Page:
How Long is the Program?

Research shows that the most effective ACL prevention programs are performed at least 3 times per week for 6 weeks. Start the program in pre-season. Continue some of the components during your sport’s season. Plan to spend 20-30 minutes in order for each session. Don’t rush it.  

Devote enough time to each piece of training. Blowing through the program, just to say you’ve completed it, will be ineffective.

Prevention programs are great for people of any age, but research has seen the best results with kids who start at a younger age, usually around 12. They should then continue the program yearly until they are skeletally and muscularly mature. There are several ACL prevention programs out there. We recommend two programs scientifically proven to reduce the risk of ACL injury – Sportsmetrics and Prevent Injury and Enhance Performance (PEP).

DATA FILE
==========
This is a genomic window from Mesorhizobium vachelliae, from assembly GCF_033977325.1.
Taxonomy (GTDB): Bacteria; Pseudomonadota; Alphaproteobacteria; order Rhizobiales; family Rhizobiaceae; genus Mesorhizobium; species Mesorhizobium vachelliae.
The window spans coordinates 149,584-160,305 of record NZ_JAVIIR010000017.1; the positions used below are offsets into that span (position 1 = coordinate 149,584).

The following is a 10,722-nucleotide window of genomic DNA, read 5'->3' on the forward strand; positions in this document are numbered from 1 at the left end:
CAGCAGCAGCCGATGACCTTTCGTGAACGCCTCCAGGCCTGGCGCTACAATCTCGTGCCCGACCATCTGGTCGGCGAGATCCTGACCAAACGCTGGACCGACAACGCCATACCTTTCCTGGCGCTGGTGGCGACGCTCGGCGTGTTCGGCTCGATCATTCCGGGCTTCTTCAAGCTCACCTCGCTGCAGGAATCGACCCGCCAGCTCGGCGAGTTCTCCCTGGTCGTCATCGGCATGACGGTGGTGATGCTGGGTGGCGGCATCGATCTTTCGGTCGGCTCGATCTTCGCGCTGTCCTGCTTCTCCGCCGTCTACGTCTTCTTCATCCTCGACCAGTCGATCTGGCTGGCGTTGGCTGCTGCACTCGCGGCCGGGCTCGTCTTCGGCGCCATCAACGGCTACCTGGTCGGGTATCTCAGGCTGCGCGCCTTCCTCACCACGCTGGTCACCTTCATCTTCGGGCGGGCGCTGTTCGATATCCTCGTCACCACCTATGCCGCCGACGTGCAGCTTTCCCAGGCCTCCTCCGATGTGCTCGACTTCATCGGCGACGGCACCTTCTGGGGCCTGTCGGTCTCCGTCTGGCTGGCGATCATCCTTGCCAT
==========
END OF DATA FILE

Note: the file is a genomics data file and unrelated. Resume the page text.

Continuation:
How to Diagnose and Treat a Rotator Cuff Tear without Surgery

To first, diagnose whether or not your rotator cuff has been torn, a targeted examination takes place. This exam works to determine what part of the shoulder is hurt.  Often when a diagnosis becomes clear the exam will be stopped in order not to aggravate the shoulder, and typically proceed with diagnostic ultrasound.

In some cases, one or more of the following imaging tests may be recommended:

Ultrasound

Diagnostic ultrasound uses sound waves to produce images.  It is particularly good at seeing details within soft tissues such as the rotator cuff.  Often, this is the only study necessary in order to get an informed diagnosis. During an exam, the joint can be moved to see how the structures within the joint moves.  This is an advantage over MRI.

X-rays

This is usually only needed in the setting of trauma or suspected arthritis.

Magnetic Resonance Imaging (MRI)

An expensive test but sometimes required during certain diagnoses such as a labral tear.

 

Rotator Cuff Treatment Options without Surgery

 

Injections